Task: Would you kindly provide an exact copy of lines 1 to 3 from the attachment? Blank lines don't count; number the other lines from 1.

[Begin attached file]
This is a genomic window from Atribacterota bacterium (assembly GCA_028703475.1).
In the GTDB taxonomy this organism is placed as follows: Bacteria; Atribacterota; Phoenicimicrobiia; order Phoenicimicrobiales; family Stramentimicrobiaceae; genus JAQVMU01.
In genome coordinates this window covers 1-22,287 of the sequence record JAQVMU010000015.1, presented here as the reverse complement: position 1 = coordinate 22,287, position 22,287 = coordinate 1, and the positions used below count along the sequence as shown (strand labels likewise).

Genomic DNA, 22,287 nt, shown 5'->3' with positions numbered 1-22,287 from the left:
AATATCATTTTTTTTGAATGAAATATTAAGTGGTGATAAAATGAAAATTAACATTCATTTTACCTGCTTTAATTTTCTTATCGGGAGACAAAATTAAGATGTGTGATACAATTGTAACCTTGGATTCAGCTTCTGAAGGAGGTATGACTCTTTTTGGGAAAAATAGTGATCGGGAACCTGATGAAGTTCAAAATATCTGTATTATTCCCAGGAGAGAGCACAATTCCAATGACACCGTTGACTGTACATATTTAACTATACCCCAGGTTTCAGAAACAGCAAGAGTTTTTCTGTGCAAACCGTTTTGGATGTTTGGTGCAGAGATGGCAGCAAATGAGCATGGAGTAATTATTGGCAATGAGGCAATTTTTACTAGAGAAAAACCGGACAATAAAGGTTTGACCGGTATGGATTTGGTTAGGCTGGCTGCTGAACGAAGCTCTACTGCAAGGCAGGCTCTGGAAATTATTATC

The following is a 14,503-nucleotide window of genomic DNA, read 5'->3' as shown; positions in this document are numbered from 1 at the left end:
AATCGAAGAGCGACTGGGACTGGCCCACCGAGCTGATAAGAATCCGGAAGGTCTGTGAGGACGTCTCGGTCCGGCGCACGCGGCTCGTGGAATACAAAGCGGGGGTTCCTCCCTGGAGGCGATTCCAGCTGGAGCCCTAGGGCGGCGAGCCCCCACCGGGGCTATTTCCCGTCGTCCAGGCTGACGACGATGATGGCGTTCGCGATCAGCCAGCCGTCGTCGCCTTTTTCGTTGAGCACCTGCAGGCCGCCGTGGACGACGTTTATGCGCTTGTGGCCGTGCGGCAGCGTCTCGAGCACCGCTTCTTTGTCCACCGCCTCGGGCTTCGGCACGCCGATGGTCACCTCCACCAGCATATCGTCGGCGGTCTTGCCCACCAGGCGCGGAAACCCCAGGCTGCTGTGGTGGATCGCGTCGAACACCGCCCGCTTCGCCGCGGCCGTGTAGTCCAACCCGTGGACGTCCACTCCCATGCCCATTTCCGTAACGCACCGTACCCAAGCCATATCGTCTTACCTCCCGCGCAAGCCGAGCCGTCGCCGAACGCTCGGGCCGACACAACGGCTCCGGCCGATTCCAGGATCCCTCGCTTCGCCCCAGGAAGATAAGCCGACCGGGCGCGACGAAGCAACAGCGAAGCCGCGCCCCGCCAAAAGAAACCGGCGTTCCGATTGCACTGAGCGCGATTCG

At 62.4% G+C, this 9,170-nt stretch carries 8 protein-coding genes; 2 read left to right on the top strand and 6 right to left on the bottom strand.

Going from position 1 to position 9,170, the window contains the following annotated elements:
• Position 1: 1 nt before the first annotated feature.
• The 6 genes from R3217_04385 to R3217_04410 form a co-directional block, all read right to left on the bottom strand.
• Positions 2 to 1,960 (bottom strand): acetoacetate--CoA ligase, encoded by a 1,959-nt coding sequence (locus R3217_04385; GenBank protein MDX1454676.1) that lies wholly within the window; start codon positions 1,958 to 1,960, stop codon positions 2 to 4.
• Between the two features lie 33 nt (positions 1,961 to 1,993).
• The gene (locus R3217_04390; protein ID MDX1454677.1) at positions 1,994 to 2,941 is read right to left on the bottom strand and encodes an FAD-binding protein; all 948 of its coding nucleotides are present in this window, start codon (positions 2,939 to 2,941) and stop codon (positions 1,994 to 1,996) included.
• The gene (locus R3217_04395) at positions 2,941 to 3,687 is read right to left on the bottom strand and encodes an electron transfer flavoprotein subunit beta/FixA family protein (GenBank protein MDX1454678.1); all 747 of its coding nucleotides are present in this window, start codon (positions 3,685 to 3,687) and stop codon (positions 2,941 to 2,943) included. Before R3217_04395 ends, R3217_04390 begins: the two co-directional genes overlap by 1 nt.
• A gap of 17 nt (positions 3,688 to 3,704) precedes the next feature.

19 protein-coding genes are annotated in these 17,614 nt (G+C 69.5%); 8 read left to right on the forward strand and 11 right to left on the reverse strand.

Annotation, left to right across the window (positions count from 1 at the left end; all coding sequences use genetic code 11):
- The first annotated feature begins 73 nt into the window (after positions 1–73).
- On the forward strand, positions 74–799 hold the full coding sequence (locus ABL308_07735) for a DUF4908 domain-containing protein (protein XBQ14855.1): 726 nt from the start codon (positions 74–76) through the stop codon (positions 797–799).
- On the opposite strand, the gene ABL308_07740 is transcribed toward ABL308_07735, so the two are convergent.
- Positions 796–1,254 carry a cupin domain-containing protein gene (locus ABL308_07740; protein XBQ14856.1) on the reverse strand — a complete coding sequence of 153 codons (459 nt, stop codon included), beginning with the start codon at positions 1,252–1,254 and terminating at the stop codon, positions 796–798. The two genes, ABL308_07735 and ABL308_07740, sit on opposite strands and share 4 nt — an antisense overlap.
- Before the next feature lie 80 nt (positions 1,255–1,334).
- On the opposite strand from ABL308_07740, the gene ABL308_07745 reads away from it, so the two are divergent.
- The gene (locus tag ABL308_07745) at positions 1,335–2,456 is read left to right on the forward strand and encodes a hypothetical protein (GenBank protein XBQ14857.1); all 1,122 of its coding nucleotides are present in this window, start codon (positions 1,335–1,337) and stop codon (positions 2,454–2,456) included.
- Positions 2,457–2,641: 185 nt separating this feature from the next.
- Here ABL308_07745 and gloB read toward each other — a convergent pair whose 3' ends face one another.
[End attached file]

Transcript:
This is a genomic window from Atribacterota bacterium (assembly GCA_028703475.1).
In the GTDB taxonomy this organism is placed as follows: Bacteria; Atribacterota; Phoenicimicrobiia; order Phoenicimicrobiales; family Stramentimicrobiaceae; genus JAQVMU01.
In genome coordinates this window covers 1-22,287 of the sequence record JAQVMU010000015.1, presented here as the reverse complement: position 1 = coordinate 22,287, position 22,287 = coordinate 1, and the positions used below count along the sequence as shown (strand labels likewise).